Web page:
KEY POINTS

  • A digital pandemic ravaged the world in 2000
  • The computer virus spread so fast, it crippled online networks in just a few hours
  • Its creator regrets making the “Love Bug”

A different pandemic was spreading online 20 years ago.

Millions of users around the world opened an e-mail called “ILOVEYOU” carrying a file attachment titled “LOVE-LETTER-FOR-YOU” on May 4, 2000. In a matter of hours, more than 45 million computers had been infected and the digital infrastructure of the world’s biggest companies had crashed.

Almost 20 years later, its creator Onel de Guzman of Manila, Philippines, told the BBC that he regrets creating the virus and the infamy it brought him.

“Sometimes I get my picture on the internet,” he told a BBC correspondent. “I’m a shy person. I don’t want this.”

The “Love Bug” spread fast, starting in a single email de Guzman sent to an address in Singapore and eventually spreading across the world. It compromised the data of millions of internet users.

Then just a college student, de Guzman claimed he had sent it out locally as he only wanted to steal passwords to internet access around his area in the time of dial-up internet in the year 2000. But that same year, he added an auto-spread feature that sent copies of the virus to users Microsoft Outlook contacts, making it spread like wildfire across the world.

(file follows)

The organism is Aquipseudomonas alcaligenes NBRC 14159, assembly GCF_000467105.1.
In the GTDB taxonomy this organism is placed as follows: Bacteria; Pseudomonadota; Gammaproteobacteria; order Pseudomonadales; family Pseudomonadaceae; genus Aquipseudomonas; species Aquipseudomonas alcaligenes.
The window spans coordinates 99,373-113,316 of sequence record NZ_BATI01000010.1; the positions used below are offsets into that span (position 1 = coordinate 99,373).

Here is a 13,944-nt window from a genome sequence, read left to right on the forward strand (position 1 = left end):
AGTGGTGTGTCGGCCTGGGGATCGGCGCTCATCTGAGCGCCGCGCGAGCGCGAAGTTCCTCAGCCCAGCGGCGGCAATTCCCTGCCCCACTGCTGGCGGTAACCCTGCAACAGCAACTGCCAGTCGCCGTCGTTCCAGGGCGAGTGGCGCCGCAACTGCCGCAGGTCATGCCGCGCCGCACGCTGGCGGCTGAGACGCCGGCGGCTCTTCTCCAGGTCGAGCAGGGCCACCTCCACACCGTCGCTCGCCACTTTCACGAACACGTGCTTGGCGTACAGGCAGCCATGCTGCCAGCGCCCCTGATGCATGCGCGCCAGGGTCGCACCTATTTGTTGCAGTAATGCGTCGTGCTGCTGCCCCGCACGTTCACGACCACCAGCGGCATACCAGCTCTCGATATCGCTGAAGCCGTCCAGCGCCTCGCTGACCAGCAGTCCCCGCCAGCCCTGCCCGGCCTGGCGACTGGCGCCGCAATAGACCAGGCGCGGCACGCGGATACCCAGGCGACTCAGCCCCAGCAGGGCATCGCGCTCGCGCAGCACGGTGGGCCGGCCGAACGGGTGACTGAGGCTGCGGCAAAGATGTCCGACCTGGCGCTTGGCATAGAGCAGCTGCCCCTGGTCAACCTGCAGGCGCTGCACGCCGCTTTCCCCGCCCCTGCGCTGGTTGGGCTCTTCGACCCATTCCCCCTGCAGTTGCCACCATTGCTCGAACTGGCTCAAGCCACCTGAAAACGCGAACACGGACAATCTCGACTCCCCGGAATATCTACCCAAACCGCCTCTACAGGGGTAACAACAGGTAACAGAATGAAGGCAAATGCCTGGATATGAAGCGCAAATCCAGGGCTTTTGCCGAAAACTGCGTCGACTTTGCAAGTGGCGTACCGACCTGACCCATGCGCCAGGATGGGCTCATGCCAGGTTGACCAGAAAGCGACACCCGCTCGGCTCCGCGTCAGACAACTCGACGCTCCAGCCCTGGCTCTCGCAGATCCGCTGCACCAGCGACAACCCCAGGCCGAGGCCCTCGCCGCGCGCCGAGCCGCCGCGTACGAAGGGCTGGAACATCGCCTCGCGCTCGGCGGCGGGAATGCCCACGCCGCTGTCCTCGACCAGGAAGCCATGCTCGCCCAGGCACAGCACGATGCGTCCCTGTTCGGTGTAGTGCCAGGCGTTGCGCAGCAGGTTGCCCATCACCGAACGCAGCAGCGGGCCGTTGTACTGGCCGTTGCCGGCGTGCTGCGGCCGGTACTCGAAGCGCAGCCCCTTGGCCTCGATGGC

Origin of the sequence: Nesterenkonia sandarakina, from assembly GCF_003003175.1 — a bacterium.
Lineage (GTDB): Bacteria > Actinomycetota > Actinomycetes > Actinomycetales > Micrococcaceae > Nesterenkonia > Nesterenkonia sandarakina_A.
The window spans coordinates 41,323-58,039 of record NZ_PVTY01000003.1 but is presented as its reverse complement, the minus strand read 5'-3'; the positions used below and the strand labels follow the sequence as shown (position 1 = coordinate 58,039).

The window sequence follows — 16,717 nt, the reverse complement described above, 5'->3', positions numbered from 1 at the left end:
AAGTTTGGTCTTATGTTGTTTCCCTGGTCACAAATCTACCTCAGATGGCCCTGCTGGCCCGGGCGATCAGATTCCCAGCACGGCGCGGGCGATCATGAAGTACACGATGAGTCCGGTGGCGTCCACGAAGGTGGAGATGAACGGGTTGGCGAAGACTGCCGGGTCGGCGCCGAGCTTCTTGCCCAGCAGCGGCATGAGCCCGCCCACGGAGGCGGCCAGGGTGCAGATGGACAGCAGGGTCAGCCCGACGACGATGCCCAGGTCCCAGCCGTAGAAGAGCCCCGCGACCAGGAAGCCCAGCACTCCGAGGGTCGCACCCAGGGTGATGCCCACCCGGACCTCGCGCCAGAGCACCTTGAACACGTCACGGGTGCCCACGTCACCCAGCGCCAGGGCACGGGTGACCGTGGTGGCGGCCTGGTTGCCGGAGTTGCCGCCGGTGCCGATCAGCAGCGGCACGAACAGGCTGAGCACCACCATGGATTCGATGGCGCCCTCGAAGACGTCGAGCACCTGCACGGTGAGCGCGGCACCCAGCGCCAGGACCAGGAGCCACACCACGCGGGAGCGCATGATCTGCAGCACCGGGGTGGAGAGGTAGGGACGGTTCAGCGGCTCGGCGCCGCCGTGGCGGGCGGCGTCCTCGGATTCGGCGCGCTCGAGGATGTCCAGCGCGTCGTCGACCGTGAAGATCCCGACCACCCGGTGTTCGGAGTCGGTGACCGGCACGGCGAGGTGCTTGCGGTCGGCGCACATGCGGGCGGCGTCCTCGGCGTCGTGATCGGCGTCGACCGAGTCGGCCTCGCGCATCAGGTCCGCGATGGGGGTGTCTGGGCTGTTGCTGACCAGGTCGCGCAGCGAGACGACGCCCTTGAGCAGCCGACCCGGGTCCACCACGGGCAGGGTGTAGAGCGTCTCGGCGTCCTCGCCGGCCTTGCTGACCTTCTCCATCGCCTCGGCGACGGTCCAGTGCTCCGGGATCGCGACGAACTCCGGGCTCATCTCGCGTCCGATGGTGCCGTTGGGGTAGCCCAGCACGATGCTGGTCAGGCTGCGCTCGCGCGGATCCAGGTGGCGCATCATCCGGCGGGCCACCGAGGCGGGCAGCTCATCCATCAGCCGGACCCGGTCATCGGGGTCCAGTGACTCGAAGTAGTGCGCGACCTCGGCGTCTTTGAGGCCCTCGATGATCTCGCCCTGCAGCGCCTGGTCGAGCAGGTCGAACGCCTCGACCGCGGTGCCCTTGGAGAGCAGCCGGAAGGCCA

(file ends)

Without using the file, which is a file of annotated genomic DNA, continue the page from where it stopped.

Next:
The virus spread like wildfire, affecting every Microsoft Windows user who opened the email. It jeopardized so many accounts that it was called the “nastiest” attack then. Anti-virus companies scrambled to find a fix but couldn’t get it out fast enough because of the number of people trying to download it.

Computer Virus Computer Virus Illustration Photo: Santeri Viinamäki

De Guzman only knew about the digital pandemic he caused after his mother told him that police in his city were hunting down the creator of the virus. In a press conference days later, de Guzman claimed sole responsibility for the virus and said it was “possible” he “accidentally” spread it.

“Love Bug” showed the world just how vulnerable the world’s internet was and how a cleverly designed computer virus could use the human psyche to break through technological barriers. Today  90% of emails are sent to the spam folder.

De Guzman was never charged with a crime. The Philippines in 2000 did not have a cybercrime law.

He never went back to college and, after lying low, now works in a small computer shop in Manila.